Yeah, I know some really bad stuff happened after Clayton Kershaw was removed from last night’s game. I know. I’m mad about it too. But, at the same time, I don’t really want to dwell on it, especially since we had no other content ready for today. Do you really want to just look at last night’s recap all day? Me neither. No offense, Chad.
Instead, let’s look at the biggest positive to come out of last night: Clayton Kershaw was really good. He completed eight innings for the first time this season, allowing one run, striking out nine, and walking zero. It was a classic Clayton Kershaw line score. Kershaw induced 16 swinging strikes, tied for his second-most this year, only behind his opening day effort against these same Giants.
Perhaps most importantly, Kershaw’s stellar outing followed one of the worst starts of his career in terms of the quality of his stuff. Last Wednesday in Oakland, Kershaw induced four swinging strikes in six innings and struck out just one batter, both setting near-low benchmarks for his career for starts that long. His command was awful; he couldn’t bury his slider and his curve was always spiked. He still toughed his way through a good lineup, mostly armed with just his fastball. It worked (he only allowed one run) but it was concerning nonetheless.
The pitch that propelled Kershaw to success last night is the one which has been the most troublesome for him this year: the slider. If you have a subscription to The Athletic, you can read Chad’s post on the pitch from earlier this season, which was cause for plenty of concern. It has remained inconsistent since Kershaw’s return from the disabled list, but last night he had a good one:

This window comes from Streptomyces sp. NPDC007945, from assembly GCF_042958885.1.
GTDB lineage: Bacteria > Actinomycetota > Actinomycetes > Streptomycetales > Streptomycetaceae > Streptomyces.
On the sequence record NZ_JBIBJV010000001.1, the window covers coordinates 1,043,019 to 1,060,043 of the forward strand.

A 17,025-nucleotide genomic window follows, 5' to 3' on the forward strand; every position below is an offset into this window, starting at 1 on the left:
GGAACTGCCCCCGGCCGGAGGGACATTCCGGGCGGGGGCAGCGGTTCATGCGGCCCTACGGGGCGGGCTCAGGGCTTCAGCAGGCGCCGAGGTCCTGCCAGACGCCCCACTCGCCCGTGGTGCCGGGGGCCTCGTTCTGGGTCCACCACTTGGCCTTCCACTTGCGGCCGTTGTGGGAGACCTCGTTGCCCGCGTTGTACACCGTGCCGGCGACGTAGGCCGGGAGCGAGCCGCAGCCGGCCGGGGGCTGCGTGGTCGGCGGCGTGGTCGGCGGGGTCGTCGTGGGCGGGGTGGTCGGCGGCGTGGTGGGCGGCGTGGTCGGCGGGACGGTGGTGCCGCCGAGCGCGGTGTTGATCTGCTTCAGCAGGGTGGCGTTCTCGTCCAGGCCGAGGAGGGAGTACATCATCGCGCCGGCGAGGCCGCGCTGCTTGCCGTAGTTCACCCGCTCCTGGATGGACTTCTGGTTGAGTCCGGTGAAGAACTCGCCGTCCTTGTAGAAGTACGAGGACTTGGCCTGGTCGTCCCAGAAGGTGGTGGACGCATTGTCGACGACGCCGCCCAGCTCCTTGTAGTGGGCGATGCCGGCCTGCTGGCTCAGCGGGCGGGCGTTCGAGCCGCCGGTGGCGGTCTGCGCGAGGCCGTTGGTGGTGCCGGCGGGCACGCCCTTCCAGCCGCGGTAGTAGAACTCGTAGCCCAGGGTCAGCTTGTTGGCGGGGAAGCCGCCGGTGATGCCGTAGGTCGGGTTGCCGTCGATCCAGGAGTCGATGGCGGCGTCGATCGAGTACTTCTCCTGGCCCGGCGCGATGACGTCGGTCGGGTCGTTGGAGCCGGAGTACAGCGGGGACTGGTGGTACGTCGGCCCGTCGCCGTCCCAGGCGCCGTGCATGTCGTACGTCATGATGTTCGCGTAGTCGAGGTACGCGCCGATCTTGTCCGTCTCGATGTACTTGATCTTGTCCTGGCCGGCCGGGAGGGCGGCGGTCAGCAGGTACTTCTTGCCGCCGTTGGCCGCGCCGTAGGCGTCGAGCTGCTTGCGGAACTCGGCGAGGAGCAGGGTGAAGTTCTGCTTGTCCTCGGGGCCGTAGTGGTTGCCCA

Of the 16 swings and misses that Kershaw induced last night, 13 were on sliders. That’s his highest total of slider swings and misses in a single start since last September. One thing that was nice is that the slider had more depth than it has had in the past few months:
To put these numbers in context, Kershaw’s slider and fastball had an average of 8″ of vertical separation in 2016. Even as things start to tick back towards a bigger difference, which will help fool batters and cause them to swing over the top of the pitch, he has a long way to go to recapture his peak form. Even last night, Kershaw threw a lot of sliders that looked more or less like his fastball:
Instead, the difference-maker last night was command. Of the 55 sliders Kershaw threw, 44 were strikes. Kershaw wasn’t just throwing strikes, he was throwing good strikes, finding the bottom of the zone or good spots below it more frequently than he has in a long time:
Here is where Kershaw got those swings and misses, mostly on his signature back-foot location to right-handed batters:
Last night showed what Kershaw can still do with a diminished fastball, not much curveball command, but excellent fastball and slider command. The Giant lineup is not very good, but last night was a good demonstration on how his decline has been overstated. After his most recent gem, Kershaw has a 2.47 ERA this season. After adjusting for park and league, that’s the fourth-best mark in the National League among pitchers with at least 100 innings. The peripherals aren’t the dominating numbers that they used to be, but he’s still really good.
Obviously, for the Dodgers to get to the playoffs, they need the bullpen to get their shit together. However, if they get there, they need Clayton Kershaw to be good. Last night’s stellar performance shows that he still has that in him. The trick is finding it more consistently.